(Digital Cinema Report, 2008)

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2008 • AAM • alternative content • alternative entertainment • Arts Alliance Media • audienceaudience engagementballet • best seat in the house • Carmen • Cavalleria Rusticana • cinema • cinema audiences • cinema exhibitor • cinema screens • cinema-going experience • cinemagoers • Cityscreen Picturehouse • dance • DigiScreen Corporation • digital cinemadigital cinema projectiondigital distributiondigital platformdiverse audiencesexhibitionexperiencehigh-definition • La Scala • Le Nozze di Figaro • livelive eventlive performance on cinema screens • live productions • live screening • local cinema • London • Metropolitan Opera • Montreal • new creative experiences • Odeon • Odeon cinemas • opera • Opus Arte • Pagliacci • performing arts • Pillar Group • pioneering • projected in digital • ROH • Romeo and Juliet • Royal Opera House • Sleeping Beauty • surround sound • Sylvia • Teatro Real • theatreUK • up close and personal • venue • wider audiences

CONTRIBUTOR

Simon Perkins
19 OCTOBER 2009

Tenth International Conference on Knowledge, Culture and Change in Organisations

"Tenth International Conference on Knowledge, Culture and Change in Organisations... This Conference will address 'knowledge', 'culture' and 'change' in Organisations from a variety of disciplinary perspectives...

The primary interest of the Management Conference is knowledge–based social and economic change. Driven by globalisation and advances in information and communications technologies, this change has been characterised in terms of emerging information/knowledge societies and a global knowledge–based economy.

The Conference will offer a comprehensive overview of current thinking in the area broadly described as knowledge management. Its perspectives will range from big picture analyses in keynote addresses by internationally recognised experts in the field of management, to detailed case studies of management practice. It will traverse a broad terrain, from theory and analysis to practical strategies for action."

(International Conference on Knowledge, Culture and Change in Organisations)

TAGS

2010Canadachangeconferenceculture • culture and change in organisations • culture and change management • disciplinary perspectives • economic changeICT • information and communications technologies • International Journal of Knowledge • knowledgeknowledge managementknowledge-based economymanagementMontrealorganisationssocial change

CONTRIBUTOR

Simon Perkins
21 NOVEMBER 2008

Cultural uses of media technology by Inuit artists

"Isuma's films and videos are always based on oral history of the community elders. In the case of The Journals of Knud Rasmussen, the film's storyline is based on the events recounted in Rasmussen's writings, but as the film's co–director Norman Cohn asserts, 'Those events are interpreted through an Inuit point of view ... Like looking at your reflection in the window and seeing through to the other side of the window pane'(Norman Cohn, Secretary–Treasurer, Igloolik Isuma Productions, Montreal, personal communication, October 31, 2004).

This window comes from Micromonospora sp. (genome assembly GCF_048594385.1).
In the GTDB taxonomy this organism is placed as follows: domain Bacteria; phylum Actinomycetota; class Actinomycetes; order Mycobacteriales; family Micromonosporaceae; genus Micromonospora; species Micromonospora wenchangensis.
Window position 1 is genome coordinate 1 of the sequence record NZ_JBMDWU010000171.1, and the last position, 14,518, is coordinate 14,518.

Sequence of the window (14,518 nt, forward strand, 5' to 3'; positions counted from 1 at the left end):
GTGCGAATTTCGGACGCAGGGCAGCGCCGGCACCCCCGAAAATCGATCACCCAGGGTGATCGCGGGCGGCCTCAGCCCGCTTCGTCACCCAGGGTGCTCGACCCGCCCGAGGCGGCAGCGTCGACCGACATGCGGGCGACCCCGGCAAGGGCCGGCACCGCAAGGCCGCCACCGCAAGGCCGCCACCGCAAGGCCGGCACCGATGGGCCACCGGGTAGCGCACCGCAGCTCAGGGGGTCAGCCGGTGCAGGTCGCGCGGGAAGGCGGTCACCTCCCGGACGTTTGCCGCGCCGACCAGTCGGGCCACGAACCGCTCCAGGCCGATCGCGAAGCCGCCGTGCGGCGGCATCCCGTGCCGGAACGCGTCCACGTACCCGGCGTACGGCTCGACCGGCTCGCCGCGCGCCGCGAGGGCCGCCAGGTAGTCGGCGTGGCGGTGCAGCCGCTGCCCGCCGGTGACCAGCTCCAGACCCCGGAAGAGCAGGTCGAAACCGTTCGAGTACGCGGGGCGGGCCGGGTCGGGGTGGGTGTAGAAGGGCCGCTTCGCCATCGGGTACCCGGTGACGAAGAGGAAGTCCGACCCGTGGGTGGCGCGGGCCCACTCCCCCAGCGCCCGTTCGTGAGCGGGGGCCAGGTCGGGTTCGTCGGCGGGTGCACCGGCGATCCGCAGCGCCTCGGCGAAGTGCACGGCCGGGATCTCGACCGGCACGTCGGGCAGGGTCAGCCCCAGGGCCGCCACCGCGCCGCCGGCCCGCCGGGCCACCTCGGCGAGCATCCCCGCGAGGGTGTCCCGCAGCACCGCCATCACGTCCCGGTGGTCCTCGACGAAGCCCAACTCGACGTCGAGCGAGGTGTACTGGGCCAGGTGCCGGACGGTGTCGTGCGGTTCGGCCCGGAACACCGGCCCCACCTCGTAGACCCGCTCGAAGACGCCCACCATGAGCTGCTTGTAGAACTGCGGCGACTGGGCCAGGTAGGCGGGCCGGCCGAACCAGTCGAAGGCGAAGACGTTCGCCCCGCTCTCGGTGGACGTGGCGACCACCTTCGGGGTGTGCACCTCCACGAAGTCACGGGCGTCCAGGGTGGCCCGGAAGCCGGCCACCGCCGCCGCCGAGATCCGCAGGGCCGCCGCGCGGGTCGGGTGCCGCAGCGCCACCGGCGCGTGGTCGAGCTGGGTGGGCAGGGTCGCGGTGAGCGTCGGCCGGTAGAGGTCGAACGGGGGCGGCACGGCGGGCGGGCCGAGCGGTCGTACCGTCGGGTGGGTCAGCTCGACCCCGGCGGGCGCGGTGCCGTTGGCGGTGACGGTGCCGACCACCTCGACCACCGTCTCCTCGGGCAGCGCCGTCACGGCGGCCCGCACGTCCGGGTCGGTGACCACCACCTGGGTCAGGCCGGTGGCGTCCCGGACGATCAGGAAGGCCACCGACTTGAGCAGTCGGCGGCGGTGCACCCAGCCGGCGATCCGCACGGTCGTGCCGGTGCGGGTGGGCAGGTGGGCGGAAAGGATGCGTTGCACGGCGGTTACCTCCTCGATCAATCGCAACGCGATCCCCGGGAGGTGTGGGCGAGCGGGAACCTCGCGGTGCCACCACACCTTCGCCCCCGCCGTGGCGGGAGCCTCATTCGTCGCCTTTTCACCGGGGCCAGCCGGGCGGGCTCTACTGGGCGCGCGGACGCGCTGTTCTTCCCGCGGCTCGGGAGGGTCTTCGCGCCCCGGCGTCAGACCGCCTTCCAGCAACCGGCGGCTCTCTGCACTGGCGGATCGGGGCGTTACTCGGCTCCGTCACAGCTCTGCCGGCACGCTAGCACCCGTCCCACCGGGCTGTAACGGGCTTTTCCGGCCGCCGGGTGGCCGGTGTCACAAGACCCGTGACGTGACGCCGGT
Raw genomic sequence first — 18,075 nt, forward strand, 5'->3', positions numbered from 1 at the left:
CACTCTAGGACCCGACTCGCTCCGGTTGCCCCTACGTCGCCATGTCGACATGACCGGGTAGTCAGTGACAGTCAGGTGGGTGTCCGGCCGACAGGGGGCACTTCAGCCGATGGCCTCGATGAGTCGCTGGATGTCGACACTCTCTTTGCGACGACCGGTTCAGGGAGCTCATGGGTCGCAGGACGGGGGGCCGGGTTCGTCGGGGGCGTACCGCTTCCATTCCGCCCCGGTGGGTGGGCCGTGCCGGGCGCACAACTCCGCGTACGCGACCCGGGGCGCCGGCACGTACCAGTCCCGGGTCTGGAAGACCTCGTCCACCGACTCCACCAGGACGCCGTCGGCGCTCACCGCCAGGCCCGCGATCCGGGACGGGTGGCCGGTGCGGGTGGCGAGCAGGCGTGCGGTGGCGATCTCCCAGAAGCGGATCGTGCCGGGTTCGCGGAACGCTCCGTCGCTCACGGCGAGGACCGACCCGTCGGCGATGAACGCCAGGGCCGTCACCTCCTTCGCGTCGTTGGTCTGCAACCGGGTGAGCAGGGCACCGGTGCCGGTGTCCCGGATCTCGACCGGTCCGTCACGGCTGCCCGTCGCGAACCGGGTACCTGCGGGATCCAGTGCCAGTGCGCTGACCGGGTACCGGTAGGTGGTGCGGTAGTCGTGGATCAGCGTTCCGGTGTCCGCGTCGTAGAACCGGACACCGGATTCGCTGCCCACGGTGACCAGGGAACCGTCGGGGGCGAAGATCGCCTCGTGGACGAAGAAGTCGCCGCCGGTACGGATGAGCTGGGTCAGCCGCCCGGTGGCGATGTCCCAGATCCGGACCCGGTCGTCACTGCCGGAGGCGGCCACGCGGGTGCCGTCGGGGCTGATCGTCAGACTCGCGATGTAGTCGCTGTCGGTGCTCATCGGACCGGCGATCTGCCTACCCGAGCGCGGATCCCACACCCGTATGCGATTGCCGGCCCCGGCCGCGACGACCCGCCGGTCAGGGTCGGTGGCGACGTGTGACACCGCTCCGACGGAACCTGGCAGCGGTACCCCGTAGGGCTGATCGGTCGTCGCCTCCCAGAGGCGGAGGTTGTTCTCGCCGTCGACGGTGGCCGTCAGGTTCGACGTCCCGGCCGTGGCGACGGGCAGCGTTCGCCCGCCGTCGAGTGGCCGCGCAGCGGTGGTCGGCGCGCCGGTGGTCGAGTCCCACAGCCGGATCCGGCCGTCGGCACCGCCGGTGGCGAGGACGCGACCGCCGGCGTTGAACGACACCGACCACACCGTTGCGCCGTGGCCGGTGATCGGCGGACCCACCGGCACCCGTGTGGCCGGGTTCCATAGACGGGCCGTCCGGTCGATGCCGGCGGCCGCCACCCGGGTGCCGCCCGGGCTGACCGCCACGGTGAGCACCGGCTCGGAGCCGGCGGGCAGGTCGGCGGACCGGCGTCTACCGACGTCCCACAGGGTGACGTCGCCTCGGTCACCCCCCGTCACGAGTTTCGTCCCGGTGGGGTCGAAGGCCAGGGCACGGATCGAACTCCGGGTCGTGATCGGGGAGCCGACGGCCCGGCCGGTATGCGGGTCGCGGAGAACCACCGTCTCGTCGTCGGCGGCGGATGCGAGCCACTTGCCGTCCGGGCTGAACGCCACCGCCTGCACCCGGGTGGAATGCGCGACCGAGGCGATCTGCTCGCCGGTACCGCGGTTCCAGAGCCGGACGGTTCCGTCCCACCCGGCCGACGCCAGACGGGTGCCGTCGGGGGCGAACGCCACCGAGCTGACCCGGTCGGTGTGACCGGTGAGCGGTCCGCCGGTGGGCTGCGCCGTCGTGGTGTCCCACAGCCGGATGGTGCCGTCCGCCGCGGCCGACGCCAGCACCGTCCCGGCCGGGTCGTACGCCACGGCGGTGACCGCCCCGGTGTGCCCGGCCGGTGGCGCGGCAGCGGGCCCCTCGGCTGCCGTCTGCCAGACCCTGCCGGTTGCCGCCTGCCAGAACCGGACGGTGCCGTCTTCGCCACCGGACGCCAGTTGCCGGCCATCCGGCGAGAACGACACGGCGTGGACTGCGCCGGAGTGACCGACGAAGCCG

Stephen Muecke, Professor of Cultural Studies at the University of Technology in Sydney, has written a great deal about how the form of discourse shapes our understanding of Aboriginal history: 'The main problem for Aboriginal History, as I see it, is to authenticate the appropriate discourse for its transmission. At the moment the 'authentic' accounts of Aboriginal history are firmly locked in academic standard English' (1983). Isuma's unique style of docu–drama counters this privileging of the written word penned by Europeans as the 'authentic,' 'true' historical record.

The films do this by appropriating communication tools to transmit an audiovisual form of Inuit oral history and storytelling to a hybrid audience: Isuma's primary goal is to delight other Inuit, and its secondary goal is to connect with a global media audience. Indeed, Cohn argues that '[Inuit] storytelling as an oral form is most compatible in contemporary form with film–making or theatre' (quoted in Wachowich, 1997a)."

(Katarina Soukup)

‘Travelling in Layers: Inuit Artists Appropriate New Technologies’ in the Canadian Journal of Communications, Vol. 31, No. 1 (2006). pp 239–246.)

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Aboriginal • Aboriginal history • authenticitycultural codesdocu-dramadramafilmfilm-makinghistorical record • Igloolik Isuma Productions • Indigenous • Indigenous perspectives • Inuit • Inuit oral history • Katarina Soukup • mediaMontreal • Nancy Wachowich • narrative • Norman Cohn • oral historysocial constructionism • Stephen Muecke • storytelling • The Journals of Knud Rasmussen (2006) • theatretraditiontruth

CONTRIBUTOR

Simon Perkins